(1970), which before a change in editorial policy was among the most prestigious journals covering special functions.) The other DLMF editors are Daniel W. Lozier, Ronald F. Boisvert, and Charles W. Clark. Part of this year’s symposium was devoted to assessments of the history and continuing updates of the project, and discussions of plans for the future.
The OPSFA International Symposia date back to 1984. At the first meeting, held in Bar-Le-Duc, France, the invited speakers were the luminaries J. Dieudonné, “Fractions contiuées et polynômes orthogonaux dans l’œuvre de E.N. Laguerre”; W. Hahn, “Über Orthogonalpolynome die linearen Differenzengleichungen genügen”; G. Andrews and R. Askey, “Classical orthogonal polynomials”; and W. Gautschi, “Some new applications of orthogonal polynomials.”
The community of researchers who use special functions is divided into two overlapping categories: those whose main interest is the special functions themselves and their properties, and those who are motivated by other branches of the sciences but encounter special functions and orthogonal polynomials in these pursuits. This meeting was no exception. Four of the ten plenary talks focused on the core body of the theory of special functions and orthogonal polynomials:
- Charles Dunkl: vector-valued Jack and Macdonald polynomials
- Mourad Ismail: \(q\)-polynomials
- Nico Temme: asymptotic and computational aspects of special functions
- Teresa Pérez: multivariate orthogonal polynomials and moment functionals. Other research areas furnished the motivation for the remaining six
- Percy Deift: random matrices, Riemann-Hilbert problems, Airy functions
- Wadim Zudilin: number theory, Riemann zeta function
- Craig A. Tracy: random matrices
- Sarah Post: symmetries in mathematical physics
- Olga Holtz: polynomials with real roots, optimization theory
- Lauren Williams: models of particles on lattices.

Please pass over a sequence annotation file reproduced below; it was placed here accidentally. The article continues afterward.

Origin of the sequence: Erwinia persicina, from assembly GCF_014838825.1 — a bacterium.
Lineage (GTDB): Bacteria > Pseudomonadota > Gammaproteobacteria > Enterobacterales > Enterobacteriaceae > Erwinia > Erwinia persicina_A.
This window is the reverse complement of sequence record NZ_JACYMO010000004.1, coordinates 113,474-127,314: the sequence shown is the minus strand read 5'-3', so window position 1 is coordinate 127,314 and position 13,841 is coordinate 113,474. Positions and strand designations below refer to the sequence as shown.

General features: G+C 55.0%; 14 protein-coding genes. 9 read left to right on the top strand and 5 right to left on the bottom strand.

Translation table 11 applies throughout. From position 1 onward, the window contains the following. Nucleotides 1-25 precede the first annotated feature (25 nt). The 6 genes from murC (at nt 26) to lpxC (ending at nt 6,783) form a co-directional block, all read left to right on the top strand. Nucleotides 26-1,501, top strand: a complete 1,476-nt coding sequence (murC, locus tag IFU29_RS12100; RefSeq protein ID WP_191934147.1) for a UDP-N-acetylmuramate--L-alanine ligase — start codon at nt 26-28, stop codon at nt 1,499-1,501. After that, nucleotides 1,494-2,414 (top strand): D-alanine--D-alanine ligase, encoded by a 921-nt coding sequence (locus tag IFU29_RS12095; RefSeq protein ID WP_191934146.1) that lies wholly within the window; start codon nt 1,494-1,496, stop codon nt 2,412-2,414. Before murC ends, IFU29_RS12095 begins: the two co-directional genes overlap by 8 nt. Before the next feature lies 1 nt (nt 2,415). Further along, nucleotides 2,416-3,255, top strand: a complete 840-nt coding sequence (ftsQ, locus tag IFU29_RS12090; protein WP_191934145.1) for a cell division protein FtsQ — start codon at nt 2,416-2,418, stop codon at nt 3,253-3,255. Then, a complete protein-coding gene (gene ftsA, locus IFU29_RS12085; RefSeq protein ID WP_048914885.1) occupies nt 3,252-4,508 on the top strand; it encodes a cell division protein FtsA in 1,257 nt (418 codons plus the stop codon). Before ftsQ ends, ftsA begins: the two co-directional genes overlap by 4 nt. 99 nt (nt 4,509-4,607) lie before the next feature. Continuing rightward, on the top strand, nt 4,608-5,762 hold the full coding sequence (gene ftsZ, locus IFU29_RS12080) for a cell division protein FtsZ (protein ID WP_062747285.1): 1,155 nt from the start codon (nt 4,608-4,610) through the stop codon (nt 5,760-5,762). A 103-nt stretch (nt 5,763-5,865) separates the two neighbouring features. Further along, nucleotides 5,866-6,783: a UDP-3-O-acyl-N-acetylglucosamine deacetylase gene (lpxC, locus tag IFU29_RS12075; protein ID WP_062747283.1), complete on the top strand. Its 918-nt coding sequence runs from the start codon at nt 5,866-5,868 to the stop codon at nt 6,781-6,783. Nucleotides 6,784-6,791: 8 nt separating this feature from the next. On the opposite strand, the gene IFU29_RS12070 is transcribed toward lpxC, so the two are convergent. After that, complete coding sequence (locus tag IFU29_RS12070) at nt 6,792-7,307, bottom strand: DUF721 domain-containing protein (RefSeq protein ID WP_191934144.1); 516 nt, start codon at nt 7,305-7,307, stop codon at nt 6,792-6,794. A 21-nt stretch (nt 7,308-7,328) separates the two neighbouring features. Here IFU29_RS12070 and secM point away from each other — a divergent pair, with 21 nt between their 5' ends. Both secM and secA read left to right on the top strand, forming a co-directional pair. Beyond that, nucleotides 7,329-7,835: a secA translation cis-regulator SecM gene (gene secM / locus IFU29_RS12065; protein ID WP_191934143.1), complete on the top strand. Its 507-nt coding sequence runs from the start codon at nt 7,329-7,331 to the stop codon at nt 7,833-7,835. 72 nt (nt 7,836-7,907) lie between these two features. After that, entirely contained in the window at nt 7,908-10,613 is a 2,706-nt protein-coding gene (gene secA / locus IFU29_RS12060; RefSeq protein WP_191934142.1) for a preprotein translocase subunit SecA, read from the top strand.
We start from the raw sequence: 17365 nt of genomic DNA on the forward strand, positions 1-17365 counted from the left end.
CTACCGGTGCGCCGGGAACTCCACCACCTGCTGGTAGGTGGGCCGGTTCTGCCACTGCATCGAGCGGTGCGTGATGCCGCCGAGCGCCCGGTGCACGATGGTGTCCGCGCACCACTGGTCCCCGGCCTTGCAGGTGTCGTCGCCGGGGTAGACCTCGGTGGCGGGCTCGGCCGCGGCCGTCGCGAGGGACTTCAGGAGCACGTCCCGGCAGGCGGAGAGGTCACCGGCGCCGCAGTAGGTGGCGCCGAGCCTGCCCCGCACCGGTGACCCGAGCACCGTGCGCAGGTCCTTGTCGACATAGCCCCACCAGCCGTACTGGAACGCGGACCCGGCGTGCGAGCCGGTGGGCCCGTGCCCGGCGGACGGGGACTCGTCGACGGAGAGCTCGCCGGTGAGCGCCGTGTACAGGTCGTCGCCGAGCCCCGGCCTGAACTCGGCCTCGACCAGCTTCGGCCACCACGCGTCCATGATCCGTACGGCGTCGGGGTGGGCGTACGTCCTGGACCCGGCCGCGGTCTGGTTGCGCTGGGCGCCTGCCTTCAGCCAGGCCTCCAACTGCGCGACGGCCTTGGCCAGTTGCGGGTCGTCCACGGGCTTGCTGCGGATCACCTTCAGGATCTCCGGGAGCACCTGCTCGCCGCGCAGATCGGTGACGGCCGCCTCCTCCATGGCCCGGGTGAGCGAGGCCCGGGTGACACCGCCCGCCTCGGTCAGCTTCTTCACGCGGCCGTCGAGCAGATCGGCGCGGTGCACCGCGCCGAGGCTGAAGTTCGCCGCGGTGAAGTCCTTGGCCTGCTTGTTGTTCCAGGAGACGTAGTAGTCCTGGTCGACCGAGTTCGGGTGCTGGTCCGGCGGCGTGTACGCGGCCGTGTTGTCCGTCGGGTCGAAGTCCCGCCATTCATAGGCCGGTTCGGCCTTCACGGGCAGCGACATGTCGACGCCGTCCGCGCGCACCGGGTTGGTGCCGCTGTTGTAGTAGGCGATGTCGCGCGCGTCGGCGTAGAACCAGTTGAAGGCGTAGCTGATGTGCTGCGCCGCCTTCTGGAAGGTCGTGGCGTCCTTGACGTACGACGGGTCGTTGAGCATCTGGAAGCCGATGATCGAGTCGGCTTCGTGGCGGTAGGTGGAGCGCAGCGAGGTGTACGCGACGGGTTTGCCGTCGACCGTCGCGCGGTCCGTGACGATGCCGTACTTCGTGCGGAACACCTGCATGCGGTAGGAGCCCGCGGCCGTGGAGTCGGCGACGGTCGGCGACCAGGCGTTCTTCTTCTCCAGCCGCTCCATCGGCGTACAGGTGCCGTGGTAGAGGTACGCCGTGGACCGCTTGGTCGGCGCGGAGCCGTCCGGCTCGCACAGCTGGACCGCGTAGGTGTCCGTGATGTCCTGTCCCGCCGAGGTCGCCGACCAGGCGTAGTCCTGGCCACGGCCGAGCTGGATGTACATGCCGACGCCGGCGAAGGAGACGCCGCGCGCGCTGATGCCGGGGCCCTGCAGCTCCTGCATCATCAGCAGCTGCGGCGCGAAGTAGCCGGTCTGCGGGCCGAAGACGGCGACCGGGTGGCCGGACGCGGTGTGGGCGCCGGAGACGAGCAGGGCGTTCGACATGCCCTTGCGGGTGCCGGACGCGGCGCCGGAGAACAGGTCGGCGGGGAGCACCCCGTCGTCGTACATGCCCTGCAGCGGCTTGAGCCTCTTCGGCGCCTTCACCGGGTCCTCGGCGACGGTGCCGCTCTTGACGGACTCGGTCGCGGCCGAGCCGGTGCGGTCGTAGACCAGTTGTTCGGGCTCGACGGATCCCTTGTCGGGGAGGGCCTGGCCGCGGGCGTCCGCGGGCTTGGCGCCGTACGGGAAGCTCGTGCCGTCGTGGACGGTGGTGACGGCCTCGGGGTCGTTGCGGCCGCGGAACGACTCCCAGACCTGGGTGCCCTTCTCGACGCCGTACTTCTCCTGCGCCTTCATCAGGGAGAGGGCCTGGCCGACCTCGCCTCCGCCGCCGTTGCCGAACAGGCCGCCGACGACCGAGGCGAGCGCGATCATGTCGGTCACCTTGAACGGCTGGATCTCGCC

View the full program here.
Every two years SIAG/OPSF, joint with SIAM and the OPSFA symposium series leadership, awards the Gábor Szegö Prize to an early-career researcher for outstanding research contributions in the area of orthogonal polynomials and special functions. This year the prize was awarded to Karl Liechty of DePaul University (see photo), who delivered the Gábor Szegö Prize lecture: “Tacnode Kernels and Lax Systems for the Painlevé II Equation.”
The SIAM Activity Group on Orthogonal Polynomials and Special Functions was founded in 1990, under the leadership of Charles Dunkl. The group’s newsletter has appeared since 1993, and the Gábor Szegö Prize was launched in 2010, thanks to then SIAG/OPSF chair Francisco Marcellán.
In this era of machine computation and computer simulation, special functions and orthogonal polynomials remain vibrant areas of research for reasons far beyond the intrinsic beauty of the theory. The construction of realistic mathematical models of real-world systems that can be solved analytically and explicitly with adjustable parameters through the use of special functions plays a vital role in the understanding of the structure of these systems. This role was clearly demonstrated at OPSFA-13.